These problems are being addressed by a consortium of PI member companies that includes ABB, Siemens, Yokogawa and Emerson. PI is deliberately not part of this consortium as it says that what must be developed are standard Ethernet solutions, not something that is specific to Profinet. Most DCS vendors are already also working towards Profinet connectivity directly into their control systems, but here they have the flexibility to follow their own product roadmaps and strategies.

For hazardous area applications, Profibus PA remains the solution for the foreseeable future – through a proxy translator with hazardous area approval. Wireless is another solution, but this is seen as useful for niche applications only as the standard requirement remains for cable.

According to Schneider, the full suite of Profinet solutions, including hazardous areas, will only be available about five years from now, but the benefits are already so compelling that end-users can derive significant advantage from a switch to Profinet today. Siemens, for instance, is encouraging all its customers to switch to Profinet tinyurl.com/powpc5e.

David Bean (left) pictured with Karsten Schneider.
David Bean (left) pictured with Karsten Schneider.

PI SA and the South African perspective

Schneider believes that PI’s biggest strength is its diverse representation through a network of country certified member organisations. It’s a strategy he describes as “Think globally, act locally.”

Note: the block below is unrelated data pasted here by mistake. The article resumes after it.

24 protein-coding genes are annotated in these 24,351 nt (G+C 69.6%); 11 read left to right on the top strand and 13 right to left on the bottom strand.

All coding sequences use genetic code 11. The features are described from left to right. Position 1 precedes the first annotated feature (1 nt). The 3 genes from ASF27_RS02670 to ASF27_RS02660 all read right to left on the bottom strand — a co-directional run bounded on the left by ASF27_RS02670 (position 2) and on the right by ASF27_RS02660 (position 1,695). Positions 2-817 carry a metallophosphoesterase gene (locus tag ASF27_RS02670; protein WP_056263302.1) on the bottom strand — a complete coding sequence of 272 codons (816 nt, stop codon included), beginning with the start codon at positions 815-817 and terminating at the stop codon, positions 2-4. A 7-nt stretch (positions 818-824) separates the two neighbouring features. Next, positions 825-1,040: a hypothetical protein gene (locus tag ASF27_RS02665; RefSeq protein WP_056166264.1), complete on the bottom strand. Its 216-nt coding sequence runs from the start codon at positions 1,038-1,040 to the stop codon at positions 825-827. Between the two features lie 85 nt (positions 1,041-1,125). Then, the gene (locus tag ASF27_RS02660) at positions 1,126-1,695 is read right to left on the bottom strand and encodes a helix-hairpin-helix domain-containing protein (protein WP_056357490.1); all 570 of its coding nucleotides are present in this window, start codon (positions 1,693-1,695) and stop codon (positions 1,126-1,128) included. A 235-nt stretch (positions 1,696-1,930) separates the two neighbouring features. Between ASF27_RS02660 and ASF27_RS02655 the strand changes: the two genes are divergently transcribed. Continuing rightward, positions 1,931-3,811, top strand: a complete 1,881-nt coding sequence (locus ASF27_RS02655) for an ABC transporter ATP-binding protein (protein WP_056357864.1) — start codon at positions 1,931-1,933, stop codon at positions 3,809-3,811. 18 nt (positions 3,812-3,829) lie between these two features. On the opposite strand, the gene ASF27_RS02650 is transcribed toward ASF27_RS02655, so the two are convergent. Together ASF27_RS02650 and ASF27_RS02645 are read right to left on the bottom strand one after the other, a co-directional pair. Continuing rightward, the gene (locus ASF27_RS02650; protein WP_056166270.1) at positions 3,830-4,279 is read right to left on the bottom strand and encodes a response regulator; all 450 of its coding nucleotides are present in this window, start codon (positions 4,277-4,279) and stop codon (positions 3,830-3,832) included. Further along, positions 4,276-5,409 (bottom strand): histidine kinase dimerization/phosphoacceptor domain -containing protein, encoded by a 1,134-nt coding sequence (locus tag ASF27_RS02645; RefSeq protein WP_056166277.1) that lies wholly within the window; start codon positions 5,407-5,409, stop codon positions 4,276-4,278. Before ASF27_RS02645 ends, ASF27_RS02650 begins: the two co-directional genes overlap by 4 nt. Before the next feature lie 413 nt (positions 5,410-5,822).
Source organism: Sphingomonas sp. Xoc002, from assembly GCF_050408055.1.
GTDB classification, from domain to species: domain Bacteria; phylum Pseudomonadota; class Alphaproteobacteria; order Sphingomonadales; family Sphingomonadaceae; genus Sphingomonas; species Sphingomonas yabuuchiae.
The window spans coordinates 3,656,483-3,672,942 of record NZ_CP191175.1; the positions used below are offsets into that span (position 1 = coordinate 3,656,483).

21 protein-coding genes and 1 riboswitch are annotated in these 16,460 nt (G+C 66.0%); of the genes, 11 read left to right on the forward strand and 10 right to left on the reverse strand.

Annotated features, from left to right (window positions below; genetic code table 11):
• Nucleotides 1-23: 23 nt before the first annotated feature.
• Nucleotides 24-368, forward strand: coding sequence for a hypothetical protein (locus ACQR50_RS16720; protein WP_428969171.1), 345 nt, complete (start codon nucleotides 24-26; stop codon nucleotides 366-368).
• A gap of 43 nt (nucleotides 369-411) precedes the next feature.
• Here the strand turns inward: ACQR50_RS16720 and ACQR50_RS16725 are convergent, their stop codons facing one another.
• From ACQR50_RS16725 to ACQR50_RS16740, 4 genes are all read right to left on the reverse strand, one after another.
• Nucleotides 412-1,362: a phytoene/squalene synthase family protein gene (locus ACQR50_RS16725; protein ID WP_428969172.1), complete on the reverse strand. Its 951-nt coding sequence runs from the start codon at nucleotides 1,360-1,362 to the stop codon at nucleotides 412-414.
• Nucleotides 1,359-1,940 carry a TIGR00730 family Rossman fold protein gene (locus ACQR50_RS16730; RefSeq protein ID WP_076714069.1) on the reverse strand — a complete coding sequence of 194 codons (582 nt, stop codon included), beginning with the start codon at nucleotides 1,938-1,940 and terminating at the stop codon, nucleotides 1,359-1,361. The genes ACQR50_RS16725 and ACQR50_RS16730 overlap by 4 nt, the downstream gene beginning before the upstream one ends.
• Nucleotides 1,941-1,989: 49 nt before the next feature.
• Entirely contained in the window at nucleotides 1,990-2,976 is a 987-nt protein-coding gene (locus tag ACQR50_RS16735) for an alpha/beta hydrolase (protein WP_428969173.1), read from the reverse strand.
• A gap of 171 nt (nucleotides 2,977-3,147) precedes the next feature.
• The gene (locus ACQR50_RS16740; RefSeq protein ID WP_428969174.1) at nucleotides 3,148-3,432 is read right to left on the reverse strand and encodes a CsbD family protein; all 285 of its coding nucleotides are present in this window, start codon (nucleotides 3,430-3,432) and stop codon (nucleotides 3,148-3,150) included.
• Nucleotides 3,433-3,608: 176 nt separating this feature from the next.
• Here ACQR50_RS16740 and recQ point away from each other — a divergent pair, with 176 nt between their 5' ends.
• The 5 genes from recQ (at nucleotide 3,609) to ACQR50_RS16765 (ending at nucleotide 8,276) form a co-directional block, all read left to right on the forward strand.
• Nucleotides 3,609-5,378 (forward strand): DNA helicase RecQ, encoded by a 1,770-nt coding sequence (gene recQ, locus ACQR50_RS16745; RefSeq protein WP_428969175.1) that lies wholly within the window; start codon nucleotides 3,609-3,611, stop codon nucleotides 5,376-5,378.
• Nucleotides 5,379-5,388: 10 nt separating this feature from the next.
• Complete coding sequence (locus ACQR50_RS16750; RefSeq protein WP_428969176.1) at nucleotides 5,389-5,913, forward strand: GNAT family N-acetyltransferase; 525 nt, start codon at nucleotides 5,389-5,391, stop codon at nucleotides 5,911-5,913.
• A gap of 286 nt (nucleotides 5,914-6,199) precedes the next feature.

David Bean, CEO and founder of Industrial Data Xchange (IDX), is chairman of the local PI chapter – PI SA. IDX is an industrial IT company specialising in connectivity solutions, training and specialist system integration services. Profibus and Profinet are both supported at the IDX Academy, which is also certified to offer courses under the Profibus & Profinet International Certified Training Programme.

Bean believes in the benefits of Profinet adoption, but, he says, we need to understand how better to support the local end-user community in this regard. Schneider adds that the adoption of Profinet is currently very much linked to the type of local manufacturing involved. In Europe, with its high requirement for factory automation and supply chain optimisation, the adoption rate is high since there are fewer requirements for the hazardous area capability. By contrast, adoption rates in the Middle East are lower, as for now they prefer to stick to trusted Profibus PA solutions at their refineries.